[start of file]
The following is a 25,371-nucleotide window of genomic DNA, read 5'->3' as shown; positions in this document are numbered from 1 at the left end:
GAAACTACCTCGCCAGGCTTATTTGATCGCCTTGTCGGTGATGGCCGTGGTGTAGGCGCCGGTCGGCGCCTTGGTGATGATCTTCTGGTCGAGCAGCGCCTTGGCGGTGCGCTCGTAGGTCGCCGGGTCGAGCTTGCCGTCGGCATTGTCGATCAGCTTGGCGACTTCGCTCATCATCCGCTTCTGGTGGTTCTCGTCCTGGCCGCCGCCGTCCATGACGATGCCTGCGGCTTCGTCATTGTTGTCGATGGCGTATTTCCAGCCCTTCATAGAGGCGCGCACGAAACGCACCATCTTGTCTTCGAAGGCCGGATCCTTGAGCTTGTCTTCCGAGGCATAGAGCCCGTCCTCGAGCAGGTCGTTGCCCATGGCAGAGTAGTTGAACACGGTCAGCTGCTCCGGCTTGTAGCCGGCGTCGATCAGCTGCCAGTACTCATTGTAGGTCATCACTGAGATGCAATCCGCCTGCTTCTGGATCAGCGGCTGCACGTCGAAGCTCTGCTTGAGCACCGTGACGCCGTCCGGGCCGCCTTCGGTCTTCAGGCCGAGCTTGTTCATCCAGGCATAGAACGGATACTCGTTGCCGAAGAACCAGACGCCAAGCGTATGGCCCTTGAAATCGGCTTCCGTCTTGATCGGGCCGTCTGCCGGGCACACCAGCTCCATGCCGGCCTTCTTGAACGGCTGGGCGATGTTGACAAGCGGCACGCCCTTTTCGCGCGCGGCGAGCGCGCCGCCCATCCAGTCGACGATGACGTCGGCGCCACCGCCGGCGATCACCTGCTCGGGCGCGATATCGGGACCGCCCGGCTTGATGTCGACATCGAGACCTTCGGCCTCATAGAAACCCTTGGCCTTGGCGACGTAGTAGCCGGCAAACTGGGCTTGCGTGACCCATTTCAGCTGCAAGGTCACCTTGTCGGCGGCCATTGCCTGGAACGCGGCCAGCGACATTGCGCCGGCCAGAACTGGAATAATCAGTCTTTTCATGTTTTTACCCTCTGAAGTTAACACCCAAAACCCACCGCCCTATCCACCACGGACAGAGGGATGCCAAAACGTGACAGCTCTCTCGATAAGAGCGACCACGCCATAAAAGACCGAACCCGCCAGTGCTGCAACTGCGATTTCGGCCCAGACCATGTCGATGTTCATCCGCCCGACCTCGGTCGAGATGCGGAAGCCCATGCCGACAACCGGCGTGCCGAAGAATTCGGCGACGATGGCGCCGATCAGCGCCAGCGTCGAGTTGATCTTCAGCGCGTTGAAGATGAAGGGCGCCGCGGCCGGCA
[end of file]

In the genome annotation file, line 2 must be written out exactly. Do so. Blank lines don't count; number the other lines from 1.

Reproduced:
GAAACTACCTCGCCAGGCTTATTTGATCGCCTTGTCGGTGATGGCCGTGGTGTAGGCGCCGGTCGGCGCCTTGGTGATGATCTTCTGGTCGAGCAGCGCCTTGGCGGTGCGCTCGTAGGTCGCCGGGTCGAGCTTGCCGTCGGCATTGTCGATCAGCTTGGCGACTTCGCTCATCATCCGCTTCTGGTGGTTCTCGTCCTGGCCGCCGCCGTCCATGACGATGCCTGCGGCTTCGTCATTGTTGTCGATGGCGTATTTCCAGCCCTTCATAGAGGCGCGCACGAAACGCACCATCTTGTCTTCGAAGGCCGGATCCTTGAGCTTGTCTTCCGAGGCATAGAGCCCGTCCTCGAGCAGGTCGTTGCCCATGGCAGAGTAGTTGAACACGGTCAGCTGCTCCGGCTTGTAGCCGGCGTCGATCAGCTGCCAGTACTCATTGTAGGTCATCACTGAGATGCAATCCGCCTGCTTCTGGATCAGCGGCTGCACGTCGAAGCTCTGCTTGAGCACCGTGACGCCGTCCGGGCCGCCTTCGGTCTTCAGGCCGAGCTTGTTCATCCAGGCATAGAACGGATACTCGTTGCCGAAGAACCAGACGCCAAGCGTATGGCCCTTGAAATCGGCTTCCGTCTTGATCGGGCCGTCTGCCGGGCACACCAGCTCCATGCCGGCCTTCTTGAACGGCTGGGCGATGTTGACAAGCGGCACGCCCTTTTCGCGCGCGGCGAGCGCGCCGCCCATCCAGTCGACGATGACGTCGGCGCCACCGCCGGCGATCACCTGCTCGGGCGCGATATCGGGACCGCCCGGCTTGATGTCGACATCGAGACCTTCGGCCTCATAGAAACCCTTGGCCTTGGCGACGTAGTAGCCGGCAAACTGGGCTTGCGTGACCCATTTCAGCTGCAAGGTCACCTTGTCGGCGGCCATTGCCTGGAACGCGGCCAGCGACATTGCGCCGGCCAGAACTGGAATAATCAGTCTTTTCATGTTTTTACCCTCTGAAGTTAACACCCAAAACCCACCGCCCTATCCACCACGGACAGAGGGATGCCAAAACGTGACAGCTCTCTCGATAAGAGCGACCACGCCATAAAAGACCGAACCCGCCAGTGCTGCAACTGCGATTTCGGCCCAGACCATGTCGATGTTCATCCGCCCGACCTCGGTCGAGATGCGGAAGCCCATGCCGACAACCGGCGTGCCGAAGAATTCGGCGACGATGGCGCCGATCAGCGCCAGCGTCGAGTTGATCTTCAGCGCGTTGAAGATGAAGGGCGCCGCGGCCGGCA